17. In a report dated December 11, 1992, Dr. Meske stated that claimant would have to work in some capacity that did not involve exposure to hair salon chemicals. (Ex. No. 3 at 464.)

         Dallas Clinic Evaluation

         18. In a letter dated January 21, 1993, Dr. Headapohl recommended to the insurer that claimant be evaluated at the National Jewish Occupational Health Clinic in Denver, Colorado. Dr. Headapohl was familiar with National Jewish and had a positive opinion of its program. (Ex. No. 3 at 668; Headapohl Dep. at 28.) She recommended the evaluation "to see what chemicals seemed to cause most of her problems so that we would know for job placement purposes what jobs would most likely be safe." (Headapohl Dep. at 28.)

         19. The insurer did not accept Dr. Headapohl's recommendation and refused to authorize evaluation of claimant at National Jewish. On her own, claimant also decided against testing at National Jewish because she believed that the facility would not test her for sensitivity to formaldehyde. (Tr. at 25-26.) Dr. Headapohl, however, indicated her belief that National Jewish does perform dermal (skin) testing for formaldehyde, although it does not do respiratory testing for formaldehyde. (Headapohl Dep. at 29.)

         20. Claimant began her own inquiries regarding facilities which test for sensitivity for chemicals. She learned of the Dallas Clinic.

         21. Claimant then sought medical approval for her attendance at the Dallas Clinic. She made inquiries of Dr. Headapohl and also sought the telephonic advice of Dr. Bob Harrison of the University of California at San Francisco, who is an expert on chemical sensitivity. According to claimant, both doctors approved the Dallas Clinic as appropriate. According to claimant, Dr. Harrison "said he felt that Dallas would be the best thing for me with the kind of problems that I was having" and Dr. Headapohl "gave me a verbal recommendation to Dallas but [said] that it would have to come through my treating physician. . . ." (Tr. at 29, 26.)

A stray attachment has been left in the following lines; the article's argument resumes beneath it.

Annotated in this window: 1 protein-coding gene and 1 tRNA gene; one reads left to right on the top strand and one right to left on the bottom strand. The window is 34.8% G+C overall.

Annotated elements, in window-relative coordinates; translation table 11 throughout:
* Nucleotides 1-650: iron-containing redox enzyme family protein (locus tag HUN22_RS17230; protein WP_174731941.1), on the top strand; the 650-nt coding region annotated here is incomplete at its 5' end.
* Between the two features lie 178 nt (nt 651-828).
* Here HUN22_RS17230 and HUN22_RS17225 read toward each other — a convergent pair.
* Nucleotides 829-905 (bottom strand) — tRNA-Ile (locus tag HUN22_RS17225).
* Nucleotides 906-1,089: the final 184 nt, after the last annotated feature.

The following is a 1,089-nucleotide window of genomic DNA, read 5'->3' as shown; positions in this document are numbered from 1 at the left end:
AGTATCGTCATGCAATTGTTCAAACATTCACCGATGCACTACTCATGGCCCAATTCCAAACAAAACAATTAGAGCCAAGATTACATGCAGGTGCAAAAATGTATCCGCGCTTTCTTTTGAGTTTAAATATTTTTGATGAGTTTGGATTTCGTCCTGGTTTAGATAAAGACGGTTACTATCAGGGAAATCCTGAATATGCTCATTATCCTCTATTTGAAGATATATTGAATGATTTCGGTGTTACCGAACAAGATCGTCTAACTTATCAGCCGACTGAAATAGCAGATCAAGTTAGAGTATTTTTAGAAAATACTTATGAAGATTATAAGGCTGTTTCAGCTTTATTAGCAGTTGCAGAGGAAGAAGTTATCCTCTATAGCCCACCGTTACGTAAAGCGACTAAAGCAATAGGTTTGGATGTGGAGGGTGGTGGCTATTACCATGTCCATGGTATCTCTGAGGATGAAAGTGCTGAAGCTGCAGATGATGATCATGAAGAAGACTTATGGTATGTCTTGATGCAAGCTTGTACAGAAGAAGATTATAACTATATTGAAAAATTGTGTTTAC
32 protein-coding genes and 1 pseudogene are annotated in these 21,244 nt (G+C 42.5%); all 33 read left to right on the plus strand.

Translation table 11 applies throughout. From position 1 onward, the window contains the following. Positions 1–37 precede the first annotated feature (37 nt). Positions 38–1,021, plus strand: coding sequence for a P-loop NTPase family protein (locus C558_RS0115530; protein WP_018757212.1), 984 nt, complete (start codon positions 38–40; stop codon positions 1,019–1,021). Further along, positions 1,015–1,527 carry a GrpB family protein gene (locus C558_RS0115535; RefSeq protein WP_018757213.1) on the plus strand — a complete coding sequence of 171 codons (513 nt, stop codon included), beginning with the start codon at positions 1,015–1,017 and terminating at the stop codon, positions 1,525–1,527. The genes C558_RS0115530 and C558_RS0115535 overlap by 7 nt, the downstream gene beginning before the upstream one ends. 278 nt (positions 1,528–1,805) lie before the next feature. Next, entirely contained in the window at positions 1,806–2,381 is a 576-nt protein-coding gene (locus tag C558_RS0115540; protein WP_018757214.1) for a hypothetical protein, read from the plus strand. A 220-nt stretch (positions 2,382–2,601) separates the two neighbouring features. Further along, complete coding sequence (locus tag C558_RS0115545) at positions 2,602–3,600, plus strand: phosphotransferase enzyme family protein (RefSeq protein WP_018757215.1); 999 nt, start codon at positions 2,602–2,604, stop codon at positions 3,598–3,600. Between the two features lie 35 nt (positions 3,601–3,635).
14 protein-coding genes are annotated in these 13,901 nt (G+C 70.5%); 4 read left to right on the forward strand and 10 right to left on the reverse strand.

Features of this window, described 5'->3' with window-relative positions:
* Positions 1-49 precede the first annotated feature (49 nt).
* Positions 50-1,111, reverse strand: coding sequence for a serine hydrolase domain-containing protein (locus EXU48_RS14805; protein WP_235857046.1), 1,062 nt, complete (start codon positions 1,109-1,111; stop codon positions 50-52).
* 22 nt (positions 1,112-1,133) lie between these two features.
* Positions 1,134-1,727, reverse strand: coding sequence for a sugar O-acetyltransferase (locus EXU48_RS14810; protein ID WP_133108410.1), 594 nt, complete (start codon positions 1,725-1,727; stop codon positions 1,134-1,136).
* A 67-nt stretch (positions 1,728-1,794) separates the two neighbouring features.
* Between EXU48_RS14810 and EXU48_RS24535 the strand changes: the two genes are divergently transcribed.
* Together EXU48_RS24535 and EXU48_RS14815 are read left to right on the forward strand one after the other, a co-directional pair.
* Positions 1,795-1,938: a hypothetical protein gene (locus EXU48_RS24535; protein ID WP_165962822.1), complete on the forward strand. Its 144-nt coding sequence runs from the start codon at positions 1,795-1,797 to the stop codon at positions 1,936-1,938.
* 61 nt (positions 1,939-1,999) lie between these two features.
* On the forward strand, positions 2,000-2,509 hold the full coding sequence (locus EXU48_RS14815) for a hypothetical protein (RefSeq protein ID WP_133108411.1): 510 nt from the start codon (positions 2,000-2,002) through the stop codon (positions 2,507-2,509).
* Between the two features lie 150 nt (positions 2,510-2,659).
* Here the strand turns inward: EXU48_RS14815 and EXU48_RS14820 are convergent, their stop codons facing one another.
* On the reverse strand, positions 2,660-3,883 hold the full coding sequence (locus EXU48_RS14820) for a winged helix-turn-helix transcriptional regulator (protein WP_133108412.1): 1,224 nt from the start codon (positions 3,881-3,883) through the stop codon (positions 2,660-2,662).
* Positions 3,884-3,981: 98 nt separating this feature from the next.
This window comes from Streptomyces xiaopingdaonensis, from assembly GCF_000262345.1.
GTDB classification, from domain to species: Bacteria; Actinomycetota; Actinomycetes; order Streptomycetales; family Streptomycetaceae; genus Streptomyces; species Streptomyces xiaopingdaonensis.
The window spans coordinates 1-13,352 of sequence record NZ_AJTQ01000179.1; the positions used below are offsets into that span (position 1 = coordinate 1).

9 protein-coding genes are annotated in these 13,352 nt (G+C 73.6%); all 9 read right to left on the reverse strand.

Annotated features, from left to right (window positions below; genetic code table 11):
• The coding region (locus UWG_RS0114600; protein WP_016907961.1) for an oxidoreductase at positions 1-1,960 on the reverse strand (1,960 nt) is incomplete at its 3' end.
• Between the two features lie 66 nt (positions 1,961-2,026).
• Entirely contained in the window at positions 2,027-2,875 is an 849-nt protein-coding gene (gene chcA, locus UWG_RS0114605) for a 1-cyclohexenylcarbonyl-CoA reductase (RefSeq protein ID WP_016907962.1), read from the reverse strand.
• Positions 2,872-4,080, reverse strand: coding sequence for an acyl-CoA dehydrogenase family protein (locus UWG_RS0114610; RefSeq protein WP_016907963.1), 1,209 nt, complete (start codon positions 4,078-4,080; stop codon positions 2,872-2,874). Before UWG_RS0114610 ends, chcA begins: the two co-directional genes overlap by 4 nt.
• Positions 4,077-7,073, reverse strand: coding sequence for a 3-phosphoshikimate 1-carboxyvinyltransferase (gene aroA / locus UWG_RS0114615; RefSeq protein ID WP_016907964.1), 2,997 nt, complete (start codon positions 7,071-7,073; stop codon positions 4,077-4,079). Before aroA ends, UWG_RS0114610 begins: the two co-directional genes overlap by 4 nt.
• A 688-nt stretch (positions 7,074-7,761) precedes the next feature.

22. Dr. Headapohl disputed claimant's assertion that either she (Dr. Headapohl) or Dr. Harrison had approved Dallas, and testified that in fact both she and Dr. Harrison would not recommend the Dallas Clinic and had serious reservations about the clinic's testing methodology. According to Dr. Headapohl:

I have reservations about that particular clinic. Time may show that the methods are valid but I can't, in good conscience, recommend any treatment facility that doesn't provide well-documented methodology. In my opinion, at that time, Dr. Rea's clinic [the Dallas Clinic] did not provide that to me.

(Headapohl Dep. at 30.) Dr. Headapohl went on to say:

I felt that Ms. Schelske should have a further workup. I do not feel now, nor did I feel then, that Dr. Rea's clinic was the diagnostic clinic of choice. In fact, I had told her that I would not be making that referral, that she was -- that I was advising her if she wanted to do it, to have somebody else make that referral. I do not make referrals lightly and I cannot make it to Dr. Rea's clinic. [Emphasis added.]

(Headapohl Dep. 50-51.) Dr. Headapohl did suggest that claimant talk with Dr. Harrison, and Dr. Headapohl herself ...